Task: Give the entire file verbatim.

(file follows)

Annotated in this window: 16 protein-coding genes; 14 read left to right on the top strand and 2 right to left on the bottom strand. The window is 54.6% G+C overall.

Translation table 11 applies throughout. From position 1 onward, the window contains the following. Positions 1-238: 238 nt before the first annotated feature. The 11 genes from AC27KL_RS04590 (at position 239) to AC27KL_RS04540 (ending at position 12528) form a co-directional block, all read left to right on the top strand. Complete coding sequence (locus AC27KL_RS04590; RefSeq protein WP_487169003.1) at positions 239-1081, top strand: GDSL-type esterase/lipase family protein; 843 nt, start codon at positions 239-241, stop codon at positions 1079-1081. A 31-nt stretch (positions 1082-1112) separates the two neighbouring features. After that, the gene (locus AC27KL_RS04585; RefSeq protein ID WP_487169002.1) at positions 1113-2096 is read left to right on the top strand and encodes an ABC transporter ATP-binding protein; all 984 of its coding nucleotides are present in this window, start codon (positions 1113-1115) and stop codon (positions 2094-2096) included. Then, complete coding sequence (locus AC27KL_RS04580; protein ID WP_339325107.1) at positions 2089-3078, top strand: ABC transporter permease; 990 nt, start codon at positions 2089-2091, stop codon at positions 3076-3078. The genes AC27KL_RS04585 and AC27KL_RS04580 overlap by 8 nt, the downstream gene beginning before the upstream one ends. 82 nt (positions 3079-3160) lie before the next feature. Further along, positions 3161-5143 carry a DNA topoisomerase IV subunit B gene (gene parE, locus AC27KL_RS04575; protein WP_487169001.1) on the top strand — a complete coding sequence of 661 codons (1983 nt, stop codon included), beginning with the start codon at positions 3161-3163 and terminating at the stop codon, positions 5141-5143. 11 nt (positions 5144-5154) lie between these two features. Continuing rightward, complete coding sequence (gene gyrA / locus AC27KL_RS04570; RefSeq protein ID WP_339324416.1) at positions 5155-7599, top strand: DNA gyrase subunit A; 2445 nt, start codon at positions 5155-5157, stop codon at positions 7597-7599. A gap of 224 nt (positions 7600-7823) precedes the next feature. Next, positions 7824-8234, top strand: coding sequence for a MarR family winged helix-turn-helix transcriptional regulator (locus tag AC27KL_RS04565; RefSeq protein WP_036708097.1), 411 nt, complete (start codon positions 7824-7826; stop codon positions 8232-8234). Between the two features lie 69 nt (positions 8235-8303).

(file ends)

Annotated in this window: 16 protein-coding genes; 14 read left to right on the top strand and 2 right to left on the bottom strand. The window is 54.6% G+C overall.

Translation table 11 applies throughout. From position 1 onward, the window contains the following. Positions 1-238: 238 nt before the first annotated feature. The 11 genes from AC27KL_RS04590 (at position 239) to AC27KL_RS04540 (ending at position 12528) form a co-directional block, all read left to right on the top strand. Complete coding sequence (locus AC27KL_RS04590; RefSeq protein WP_487169003.1) at positions 239-1081, top strand: GDSL-type esterase/lipase family protein; 843 nt, start codon at positions 239-241, stop codon at positions 1079-1081. A 31-nt stretch (positions 1082-1112) separates the two neighbouring features. After that, the gene (locus AC27KL_RS04585; RefSeq protein ID WP_487169002.1) at positions 1113-2096 is read left to right on the top strand and encodes an ABC transporter ATP-binding protein; all 984 of its coding nucleotides are present in this window, start codon (positions 1113-1115) and stop codon (positions 2094-2096) included. Then, complete coding sequence (locus AC27KL_RS04580; protein ID WP_339325107.1) at positions 2089-3078, top strand: ABC transporter permease; 990 nt, start codon at positions 2089-2091, stop codon at positions 3076-3078. The genes AC27KL_RS04585 and AC27KL_RS04580 overlap by 8 nt, the downstream gene beginning before the upstream one ends. 82 nt (positions 3079-3160) lie before the next feature. Further along, positions 3161-5143 carry a DNA topoisomerase IV subunit B gene (gene parE, locus AC27KL_RS04575; protein WP_487169001.1) on the top strand — a complete coding sequence of 661 codons (1983 nt, stop codon included), beginning with the start codon at positions 3161-3163 and terminating at the stop codon, positions 5141-5143. 11 nt (positions 5144-5154) lie between these two features. Continuing rightward, complete coding sequence (gene gyrA / locus AC27KL_RS04570; RefSeq protein ID WP_339324416.1) at positions 5155-7599, top strand: DNA gyrase subunit A; 2445 nt, start codon at positions 5155-5157, stop codon at positions 7597-7599. A gap of 224 nt (positions 7600-7823) precedes the next feature. Next, positions 7824-8234, top strand: coding sequence for a MarR family winged helix-turn-helix transcriptional regulator (locus tag AC27KL_RS04565; RefSeq protein WP_036708097.1), 411 nt, complete (start codon positions 7824-7826; stop codon positions 8232-8234). Between the two features lie 69 nt (positions 8235-8303).